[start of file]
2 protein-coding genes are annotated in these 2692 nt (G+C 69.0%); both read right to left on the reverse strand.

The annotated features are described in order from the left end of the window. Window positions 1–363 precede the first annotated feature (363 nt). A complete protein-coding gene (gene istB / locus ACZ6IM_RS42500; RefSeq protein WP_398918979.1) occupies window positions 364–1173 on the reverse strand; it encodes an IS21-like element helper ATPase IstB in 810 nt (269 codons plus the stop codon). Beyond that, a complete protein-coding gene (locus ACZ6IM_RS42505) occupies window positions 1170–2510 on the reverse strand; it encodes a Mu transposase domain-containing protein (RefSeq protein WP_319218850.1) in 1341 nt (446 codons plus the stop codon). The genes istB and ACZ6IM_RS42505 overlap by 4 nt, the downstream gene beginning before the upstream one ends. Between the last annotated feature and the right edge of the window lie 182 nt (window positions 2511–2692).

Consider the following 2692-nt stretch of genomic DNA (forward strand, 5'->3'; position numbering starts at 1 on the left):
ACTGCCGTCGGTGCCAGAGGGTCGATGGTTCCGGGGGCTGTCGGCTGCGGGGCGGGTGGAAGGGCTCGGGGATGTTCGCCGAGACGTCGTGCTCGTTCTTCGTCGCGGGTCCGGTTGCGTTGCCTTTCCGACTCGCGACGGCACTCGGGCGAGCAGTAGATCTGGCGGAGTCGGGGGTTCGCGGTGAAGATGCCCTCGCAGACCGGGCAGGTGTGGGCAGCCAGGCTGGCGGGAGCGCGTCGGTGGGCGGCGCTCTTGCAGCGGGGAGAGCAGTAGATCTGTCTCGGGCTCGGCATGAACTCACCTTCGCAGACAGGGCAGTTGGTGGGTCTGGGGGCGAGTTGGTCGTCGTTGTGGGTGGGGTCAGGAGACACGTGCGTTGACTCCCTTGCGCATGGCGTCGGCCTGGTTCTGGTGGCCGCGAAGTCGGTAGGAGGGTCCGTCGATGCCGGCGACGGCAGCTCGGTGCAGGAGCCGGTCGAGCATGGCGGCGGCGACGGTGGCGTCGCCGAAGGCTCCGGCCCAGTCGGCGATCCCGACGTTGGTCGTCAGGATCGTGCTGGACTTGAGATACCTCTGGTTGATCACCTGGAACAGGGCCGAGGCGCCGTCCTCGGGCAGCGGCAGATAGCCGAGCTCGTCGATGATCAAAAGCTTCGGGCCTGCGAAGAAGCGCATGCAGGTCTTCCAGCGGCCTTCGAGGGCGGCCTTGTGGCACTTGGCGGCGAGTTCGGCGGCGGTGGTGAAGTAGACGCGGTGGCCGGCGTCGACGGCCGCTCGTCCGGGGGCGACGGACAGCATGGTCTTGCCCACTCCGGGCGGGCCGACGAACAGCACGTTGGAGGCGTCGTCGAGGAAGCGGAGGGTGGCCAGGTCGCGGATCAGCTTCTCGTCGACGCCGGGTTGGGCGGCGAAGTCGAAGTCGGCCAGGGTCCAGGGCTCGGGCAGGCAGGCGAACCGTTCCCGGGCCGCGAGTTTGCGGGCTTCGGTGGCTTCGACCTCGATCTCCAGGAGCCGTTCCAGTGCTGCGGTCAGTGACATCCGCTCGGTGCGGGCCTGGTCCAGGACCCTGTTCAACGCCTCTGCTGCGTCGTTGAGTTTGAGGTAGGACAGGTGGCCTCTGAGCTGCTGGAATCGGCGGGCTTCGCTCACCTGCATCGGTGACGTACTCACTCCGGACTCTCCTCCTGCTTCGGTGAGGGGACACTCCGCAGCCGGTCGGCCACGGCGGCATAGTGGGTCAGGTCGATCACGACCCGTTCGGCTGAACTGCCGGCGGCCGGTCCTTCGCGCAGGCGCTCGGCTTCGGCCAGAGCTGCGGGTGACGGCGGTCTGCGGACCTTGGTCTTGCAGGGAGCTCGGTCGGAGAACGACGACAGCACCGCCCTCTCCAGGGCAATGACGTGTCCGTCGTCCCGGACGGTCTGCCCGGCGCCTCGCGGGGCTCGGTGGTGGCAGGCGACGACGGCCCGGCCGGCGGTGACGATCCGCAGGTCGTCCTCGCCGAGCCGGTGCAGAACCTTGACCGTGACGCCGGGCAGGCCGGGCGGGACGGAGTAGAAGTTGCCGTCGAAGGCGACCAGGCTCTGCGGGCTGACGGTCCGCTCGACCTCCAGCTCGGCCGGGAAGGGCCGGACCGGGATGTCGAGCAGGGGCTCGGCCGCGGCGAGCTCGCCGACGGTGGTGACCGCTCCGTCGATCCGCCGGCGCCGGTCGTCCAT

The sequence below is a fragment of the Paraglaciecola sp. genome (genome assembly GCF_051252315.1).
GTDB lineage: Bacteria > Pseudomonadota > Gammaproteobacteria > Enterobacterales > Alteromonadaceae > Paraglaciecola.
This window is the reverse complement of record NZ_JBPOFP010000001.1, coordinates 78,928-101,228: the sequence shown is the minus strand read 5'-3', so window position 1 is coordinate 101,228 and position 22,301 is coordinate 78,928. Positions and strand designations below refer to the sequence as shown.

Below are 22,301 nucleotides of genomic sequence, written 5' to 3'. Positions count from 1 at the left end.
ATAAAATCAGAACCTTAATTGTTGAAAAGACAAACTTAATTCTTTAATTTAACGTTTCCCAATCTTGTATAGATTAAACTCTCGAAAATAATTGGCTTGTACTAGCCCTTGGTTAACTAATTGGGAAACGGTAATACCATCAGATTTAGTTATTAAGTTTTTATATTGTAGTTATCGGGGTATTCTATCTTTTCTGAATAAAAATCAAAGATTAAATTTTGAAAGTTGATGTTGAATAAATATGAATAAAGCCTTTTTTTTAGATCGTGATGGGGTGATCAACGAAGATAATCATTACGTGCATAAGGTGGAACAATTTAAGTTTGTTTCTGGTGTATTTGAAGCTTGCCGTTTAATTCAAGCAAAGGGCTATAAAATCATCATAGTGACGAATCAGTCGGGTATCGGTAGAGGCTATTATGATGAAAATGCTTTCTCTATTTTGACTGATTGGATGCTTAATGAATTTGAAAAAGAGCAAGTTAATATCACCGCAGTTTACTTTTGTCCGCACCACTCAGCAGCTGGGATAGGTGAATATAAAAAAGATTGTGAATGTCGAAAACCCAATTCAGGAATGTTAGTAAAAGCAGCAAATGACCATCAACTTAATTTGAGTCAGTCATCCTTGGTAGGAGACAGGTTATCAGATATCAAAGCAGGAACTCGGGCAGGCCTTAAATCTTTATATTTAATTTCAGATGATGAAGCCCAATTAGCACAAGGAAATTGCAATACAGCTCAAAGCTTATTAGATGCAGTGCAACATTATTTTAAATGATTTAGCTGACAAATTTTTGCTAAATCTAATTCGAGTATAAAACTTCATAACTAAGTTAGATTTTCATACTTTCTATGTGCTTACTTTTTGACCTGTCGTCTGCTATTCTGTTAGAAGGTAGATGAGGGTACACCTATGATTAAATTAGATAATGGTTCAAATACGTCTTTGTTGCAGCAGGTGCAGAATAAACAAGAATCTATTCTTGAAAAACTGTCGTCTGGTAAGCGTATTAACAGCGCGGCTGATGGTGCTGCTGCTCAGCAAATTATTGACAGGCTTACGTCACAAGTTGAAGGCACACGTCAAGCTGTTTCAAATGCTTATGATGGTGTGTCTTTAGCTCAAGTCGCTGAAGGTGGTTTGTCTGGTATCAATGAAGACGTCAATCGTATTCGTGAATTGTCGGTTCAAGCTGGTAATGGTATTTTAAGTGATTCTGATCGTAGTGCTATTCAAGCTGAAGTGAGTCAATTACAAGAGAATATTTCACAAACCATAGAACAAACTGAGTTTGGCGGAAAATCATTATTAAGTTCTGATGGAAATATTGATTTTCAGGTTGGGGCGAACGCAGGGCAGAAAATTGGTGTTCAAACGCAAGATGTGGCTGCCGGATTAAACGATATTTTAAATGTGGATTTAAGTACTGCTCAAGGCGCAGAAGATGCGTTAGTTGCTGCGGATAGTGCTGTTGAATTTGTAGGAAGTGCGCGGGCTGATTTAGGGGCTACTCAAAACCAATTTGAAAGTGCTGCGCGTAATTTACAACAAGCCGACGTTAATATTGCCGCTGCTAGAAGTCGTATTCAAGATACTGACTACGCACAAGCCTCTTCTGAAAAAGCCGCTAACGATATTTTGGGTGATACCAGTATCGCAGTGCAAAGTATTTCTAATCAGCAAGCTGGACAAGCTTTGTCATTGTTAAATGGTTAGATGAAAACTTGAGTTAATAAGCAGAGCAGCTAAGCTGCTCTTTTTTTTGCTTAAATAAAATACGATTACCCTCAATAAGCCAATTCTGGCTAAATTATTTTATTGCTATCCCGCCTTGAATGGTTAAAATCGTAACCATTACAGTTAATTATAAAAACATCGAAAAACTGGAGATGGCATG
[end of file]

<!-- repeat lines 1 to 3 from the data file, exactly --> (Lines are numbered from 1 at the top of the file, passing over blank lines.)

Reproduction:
2 protein-coding genes are annotated in these 2692 nt (G+C 69.0%); both read right to left on the reverse strand.

The annotated features are described in order from the left end of the window. Window positions 1–363 precede the first annotated feature (363 nt). A complete protein-coding gene (gene istB / locus ACZ6IM_RS42500; RefSeq protein WP_398918979.1) occupies window positions 364–1173 on the reverse strand; it encodes an IS21-like element helper ATPase IstB in 810 nt (269 codons plus the stop codon). Beyond that, a complete protein-coding gene (locus ACZ6IM_RS42505) occupies window positions 1170–2510 on the reverse strand; it encodes a Mu transposase domain-containing protein (RefSeq protein WP_319218850.1) in 1341 nt (446 codons plus the stop codon). The genes istB and ACZ6IM_RS42505 overlap by 4 nt, the downstream gene beginning before the upstream one ends. Between the last annotated feature and the right edge of the window lie 182 nt (window positions 2511–2692).

Consider the following 2692-nt stretch of genomic DNA (forward strand, 5'->3'; position numbering starts at 1 on the left):